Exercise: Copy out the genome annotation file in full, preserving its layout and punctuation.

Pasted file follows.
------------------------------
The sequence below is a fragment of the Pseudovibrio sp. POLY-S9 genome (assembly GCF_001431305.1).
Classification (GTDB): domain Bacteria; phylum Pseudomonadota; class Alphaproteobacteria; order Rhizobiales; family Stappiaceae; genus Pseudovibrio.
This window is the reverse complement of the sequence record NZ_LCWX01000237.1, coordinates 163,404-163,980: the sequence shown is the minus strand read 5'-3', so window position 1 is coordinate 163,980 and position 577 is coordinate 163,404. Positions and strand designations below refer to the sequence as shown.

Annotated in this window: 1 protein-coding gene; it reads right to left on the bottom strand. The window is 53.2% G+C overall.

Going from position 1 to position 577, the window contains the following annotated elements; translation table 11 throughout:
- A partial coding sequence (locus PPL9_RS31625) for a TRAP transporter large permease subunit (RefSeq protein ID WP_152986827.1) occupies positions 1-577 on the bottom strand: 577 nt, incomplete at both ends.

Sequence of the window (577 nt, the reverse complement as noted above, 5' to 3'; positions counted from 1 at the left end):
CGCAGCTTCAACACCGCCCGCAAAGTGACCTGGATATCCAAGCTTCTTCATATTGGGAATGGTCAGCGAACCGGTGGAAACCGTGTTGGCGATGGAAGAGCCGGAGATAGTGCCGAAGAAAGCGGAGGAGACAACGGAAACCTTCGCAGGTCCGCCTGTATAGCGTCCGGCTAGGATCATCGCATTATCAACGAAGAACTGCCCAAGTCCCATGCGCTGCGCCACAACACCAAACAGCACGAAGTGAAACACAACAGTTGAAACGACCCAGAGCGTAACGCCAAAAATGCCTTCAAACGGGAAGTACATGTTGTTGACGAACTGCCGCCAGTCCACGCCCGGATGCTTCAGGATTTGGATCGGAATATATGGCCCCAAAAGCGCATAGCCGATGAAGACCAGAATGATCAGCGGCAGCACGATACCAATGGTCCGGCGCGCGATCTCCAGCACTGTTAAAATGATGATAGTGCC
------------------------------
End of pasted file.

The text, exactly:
The sequence below is a fragment of the Pseudovibrio sp. POLY-S9 genome (assembly GCF_001431305.1).
Classification (GTDB): domain Bacteria; phylum Pseudomonadota; class Alphaproteobacteria; order Rhizobiales; family Stappiaceae; genus Pseudovibrio.
This window is the reverse complement of the sequence record NZ_LCWX01000237.1, coordinates 163,404-163,980: the sequence shown is the minus strand read 5'-3', so window position 1 is coordinate 163,980 and position 577 is coordinate 163,404. Positions and strand designations below refer to the sequence as shown.

Annotated in this window: 1 protein-coding gene; it reads right to left on the bottom strand. The window is 53.2% G+C overall.

Going from position 1 to position 577, the window contains the following annotated elements; translation table 11 throughout:
- A partial coding sequence (locus PPL9_RS31625) for a TRAP transporter large permease subunit (RefSeq protein ID WP_152986827.1) occupies positions 1-577 on the bottom strand: 577 nt, incomplete at both ends.

Sequence of the window (577 nt, the reverse complement as noted above, 5' to 3'; positions counted from 1 at the left end):
CGCAGCTTCAACACCGCCCGCAAAGTGACCTGGATATCCAAGCTTCTTCATATTGGGAATGGTCAGCGAACCGGTGGAAACCGTGTTGGCGATGGAAGAGCCGGAGATAGTGCCGAAGAAAGCGGAGGAGACAACGGAAACCTTCGCAGGTCCGCCTGTATAGCGTCCGGCTAGGATCATCGCATTATCAACGAAGAACTGCCCAAGTCCCATGCGCTGCGCCACAACACCAAACAGCACGAAGTGAAACACAACAGTTGAAACGACCCAGAGCGTAACGCCAAAAATGCCTTCAAACGGGAAGTACATGTTGTTGACGAACTGCCGCCAGTCCACGCCCGGATGCTTCAGGATTTGGATCGGAATATATGGCCCCAAAAGCGCATAGCCGATGAAGACCAGAATGATCAGCGGCAGCACGATACCAATGGTCCGGCGCGCGATCTCCAGCACTGTTAAAATGATGATAGTGCC